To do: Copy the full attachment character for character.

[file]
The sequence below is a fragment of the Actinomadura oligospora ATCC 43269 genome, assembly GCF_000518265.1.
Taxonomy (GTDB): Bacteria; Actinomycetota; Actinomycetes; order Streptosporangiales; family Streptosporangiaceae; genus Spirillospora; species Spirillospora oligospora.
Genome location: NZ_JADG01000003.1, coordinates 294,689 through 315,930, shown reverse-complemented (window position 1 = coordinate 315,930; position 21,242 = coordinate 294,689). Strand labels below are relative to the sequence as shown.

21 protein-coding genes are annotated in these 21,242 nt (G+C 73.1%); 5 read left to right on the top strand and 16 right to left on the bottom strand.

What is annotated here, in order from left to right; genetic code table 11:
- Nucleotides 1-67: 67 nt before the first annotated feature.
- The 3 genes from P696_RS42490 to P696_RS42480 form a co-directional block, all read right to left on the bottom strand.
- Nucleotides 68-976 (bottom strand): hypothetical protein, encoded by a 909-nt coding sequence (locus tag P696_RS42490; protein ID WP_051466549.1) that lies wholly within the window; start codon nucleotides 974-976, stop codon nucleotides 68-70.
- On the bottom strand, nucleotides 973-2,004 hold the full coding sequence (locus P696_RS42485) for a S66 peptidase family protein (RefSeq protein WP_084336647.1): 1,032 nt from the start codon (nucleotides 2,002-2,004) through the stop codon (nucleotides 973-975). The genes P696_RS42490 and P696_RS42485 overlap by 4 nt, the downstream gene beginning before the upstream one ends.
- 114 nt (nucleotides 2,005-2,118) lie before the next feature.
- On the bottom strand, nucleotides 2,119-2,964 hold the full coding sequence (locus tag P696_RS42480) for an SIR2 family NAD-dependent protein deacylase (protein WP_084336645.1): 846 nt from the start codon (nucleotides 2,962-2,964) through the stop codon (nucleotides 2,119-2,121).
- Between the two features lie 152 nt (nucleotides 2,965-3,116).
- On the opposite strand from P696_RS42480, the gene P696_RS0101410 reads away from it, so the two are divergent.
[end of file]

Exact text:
The sequence below is a fragment of the Actinomadura oligospora ATCC 43269 genome, assembly GCF_000518265.1.
Taxonomy (GTDB): Bacteria; Actinomycetota; Actinomycetes; order Streptosporangiales; family Streptosporangiaceae; genus Spirillospora; species Spirillospora oligospora.
Genome location: NZ_JADG01000003.1, coordinates 294,689 through 315,930, shown reverse-complemented (window position 1 = coordinate 315,930; position 21,242 = coordinate 294,689). Strand labels below are relative to the sequence as shown.

21 protein-coding genes are annotated in these 21,242 nt (G+C 73.1%); 5 read left to right on the top strand and 16 right to left on the bottom strand.

What is annotated here, in order from left to right; genetic code table 11:
- Nucleotides 1-67: 67 nt before the first annotated feature.
- The 3 genes from P696_RS42490 to P696_RS42480 form a co-directional block, all read right to left on the bottom strand.
- Nucleotides 68-976 (bottom strand): hypothetical protein, encoded by a 909-nt coding sequence (locus tag P696_RS42490; protein ID WP_051466549.1) that lies wholly within the window; start codon nucleotides 974-976, stop codon nucleotides 68-70.
- On the bottom strand, nucleotides 973-2,004 hold the full coding sequence (locus P696_RS42485) for a S66 peptidase family protein (RefSeq protein WP_084336647.1): 1,032 nt from the start codon (nucleotides 2,002-2,004) through the stop codon (nucleotides 973-975). The genes P696_RS42490 and P696_RS42485 overlap by 4 nt, the downstream gene beginning before the upstream one ends.
- 114 nt (nucleotides 2,005-2,118) lie before the next feature.
- On the bottom strand, nucleotides 2,119-2,964 hold the full coding sequence (locus tag P696_RS42480) for an SIR2 family NAD-dependent protein deacylase (protein WP_084336645.1): 846 nt from the start codon (nucleotides 2,962-2,964) through the stop codon (nucleotides 2,119-2,121).
- Between the two features lie 152 nt (nucleotides 2,965-3,116).
- On the opposite strand from P696_RS42480, the gene P696_RS0101410 reads away from it, so the two are divergent.